Monday, January 9, 2012

Kymera Wands Enchant Electronics

Although it has been out for some time, I've never seen one work in person: a real magic wand. And although this particular magic is limited to performing a few simple television tricks, it's still the kind of magic that will make you think twice.

Developed by English inventors, the Kymera Wand is a universal remote control that can be custom programed to perform up to 13 individual commands. Wave the wand up and the volume goes up. Wave it down and the volume goes down. (Or whatever you program it to do.)

"Essentially we set out to design a magic wand that uses modern remote control technology to give the user a magical experience,” says Chris Barnardo, one of the co-inventors. “The result not only delivers a magical experience but is the first gesture-based remote control that doesn’t have any buttons."

The wand itself isn't limited to a television, but will essentially work with any infrared (IR) remote control, including receivers, light switches, curtains, iPod docks, and even some Apple computers. But with only 13 operational gestures supported by any one wand, be selective. But you can program more than one device into the wand.

For televisions, my friend noted the first eight are almost a given: on/off, volume up/down, channel up/down, mute on/off. He also noted that as fun and magical as the remote really seems, it's impossible for cable subscribers to give up the remote. The functional fun runs out if you have to make 300 motions.

The technology of the Kymera Wand is simple, sophisticated and stunning. 

The first assumption is that the wand is powered by the same motion technology found in a Wii remote. Interestingly enough, Barnardo and his partner, Richard Blakesley, chose accelerometers as opposed to other motion meters so the wand would respond to more fluid commands (similar to mobile phones).

One minor difference is that the wand's microprocessor seems to be more sensitive to how hard it is and in which direction the wand is accelerating. It's this sensitivity in the microscopic silicon architectures that can detect any force of gravity, even when the device is at rest.

Whereas most mobile phones have four axis points, the wand's shape allows it to use three: x-, y- and –z. The microprocessor translates the moves, which is programmed by the owner (and has to be one of the predefined gestures that are programable). When the wand understands the gesture, there is a tiny vibration letting you know the wand emitted the command to your device.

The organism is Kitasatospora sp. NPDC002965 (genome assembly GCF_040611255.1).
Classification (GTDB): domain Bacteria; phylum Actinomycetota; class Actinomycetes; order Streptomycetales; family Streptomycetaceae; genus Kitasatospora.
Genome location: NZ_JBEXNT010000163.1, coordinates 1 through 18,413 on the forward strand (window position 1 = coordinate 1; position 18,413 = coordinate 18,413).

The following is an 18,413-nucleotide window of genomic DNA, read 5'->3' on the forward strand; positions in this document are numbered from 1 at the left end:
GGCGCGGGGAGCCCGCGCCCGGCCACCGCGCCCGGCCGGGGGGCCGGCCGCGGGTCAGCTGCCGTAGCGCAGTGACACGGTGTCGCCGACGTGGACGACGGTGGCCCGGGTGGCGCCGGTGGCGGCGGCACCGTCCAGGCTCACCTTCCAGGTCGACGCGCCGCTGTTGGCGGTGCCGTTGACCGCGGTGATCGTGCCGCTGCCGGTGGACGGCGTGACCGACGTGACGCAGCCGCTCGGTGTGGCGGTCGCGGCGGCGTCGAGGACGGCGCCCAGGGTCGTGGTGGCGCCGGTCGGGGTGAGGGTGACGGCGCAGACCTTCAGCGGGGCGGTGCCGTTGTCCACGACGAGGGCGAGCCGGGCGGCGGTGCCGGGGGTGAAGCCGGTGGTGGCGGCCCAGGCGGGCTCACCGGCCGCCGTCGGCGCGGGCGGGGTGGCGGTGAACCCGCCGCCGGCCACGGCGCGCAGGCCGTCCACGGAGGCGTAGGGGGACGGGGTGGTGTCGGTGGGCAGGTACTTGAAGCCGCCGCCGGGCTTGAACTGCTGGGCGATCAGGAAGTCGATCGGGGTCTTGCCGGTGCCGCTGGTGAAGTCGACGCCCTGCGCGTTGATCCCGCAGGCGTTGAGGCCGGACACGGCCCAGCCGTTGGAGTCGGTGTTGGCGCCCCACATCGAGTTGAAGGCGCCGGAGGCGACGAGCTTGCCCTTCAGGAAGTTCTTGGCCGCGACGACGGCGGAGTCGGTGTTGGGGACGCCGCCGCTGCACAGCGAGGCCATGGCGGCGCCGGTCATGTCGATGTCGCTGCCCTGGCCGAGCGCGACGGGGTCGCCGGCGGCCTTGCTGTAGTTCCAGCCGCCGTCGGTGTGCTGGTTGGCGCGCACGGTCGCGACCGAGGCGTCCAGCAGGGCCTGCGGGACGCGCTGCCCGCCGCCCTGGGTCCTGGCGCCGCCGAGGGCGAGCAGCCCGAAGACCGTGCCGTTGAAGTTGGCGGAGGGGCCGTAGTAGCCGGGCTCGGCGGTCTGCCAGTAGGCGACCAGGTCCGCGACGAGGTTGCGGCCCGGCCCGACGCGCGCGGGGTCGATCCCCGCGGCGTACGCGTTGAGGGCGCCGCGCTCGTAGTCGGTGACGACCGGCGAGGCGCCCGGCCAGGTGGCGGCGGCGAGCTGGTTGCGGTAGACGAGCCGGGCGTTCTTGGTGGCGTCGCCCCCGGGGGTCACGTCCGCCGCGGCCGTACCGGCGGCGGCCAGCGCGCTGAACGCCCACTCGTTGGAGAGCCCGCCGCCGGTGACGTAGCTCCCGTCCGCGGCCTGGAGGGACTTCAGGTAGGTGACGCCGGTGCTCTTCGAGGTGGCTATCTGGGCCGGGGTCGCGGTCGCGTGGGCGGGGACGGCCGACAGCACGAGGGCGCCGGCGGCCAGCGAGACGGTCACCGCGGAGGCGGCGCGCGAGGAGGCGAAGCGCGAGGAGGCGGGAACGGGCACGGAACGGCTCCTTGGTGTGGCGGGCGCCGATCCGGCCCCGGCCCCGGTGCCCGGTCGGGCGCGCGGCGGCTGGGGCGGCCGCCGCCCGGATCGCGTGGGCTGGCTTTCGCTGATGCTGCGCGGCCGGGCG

The coolest part is that they have squeezed the assembly into the wand, without leaving any visible seams or screws. The Kymera Wand video isn't so seamless, but it gets the point across well enough.

If you recognize the wand as the one used by Daniel Radcliffe in the Harry Potter films, you would be right. The similarity was intentional. Although it makes the wand immediately recognizable, one can't help but wonder what might happen if the inventors could expand the number of commands and offer various wand bodies instead of one.

A few graphs about co-inventor Chris Barnardo. 

Barnardo, who is the more visible partner, originally worked as a studio artist for an advertising agency in London before moving to Sharja in the UAE. When he returned to London a short time later, he worked as a creative director until founding his own agency.

Twenty years ago, he decided to pursue a full-time degree in biomedical science and engineering instead. As it turned out, the move changed his life. It gave him the opportunity to blend design and engineering.

Today, he is named as an inventor on more than 25 different patents. He also publishes a site called dadcando, which blends magic, crafts, and projects especially suited for dads. Barnardo is a single dad with four children.

The Kymera Wand Can Cast A Spell At 6.1 On The Liquid Hip Richter Scale. 

There isn't anything not to like about the Kymera Wand because it really works and works so well. In fact, I would love to like it even more. The ability to create custom gestures, program more commands, and offer a line of wands with different casings would make it even better (and maybe drive the price down).

It is good to see that Barnardo is interested in expanding and accessorizing his product. He recently started manufacturing LED lights that look and flicker like candles. You can even blow them out like real candles, set them to a timer, or give them a wave with a magic wand. You can find the Kymera Wand on Skymall for about $90. The Kymera Magic Wand Remote Control is also on Amazon, for about $80. You can also find the Kandela Magic Candle there for about $60. However, the wand that comes with the candle is not a universal remote. It's similar in design to original, but has an ivory look.
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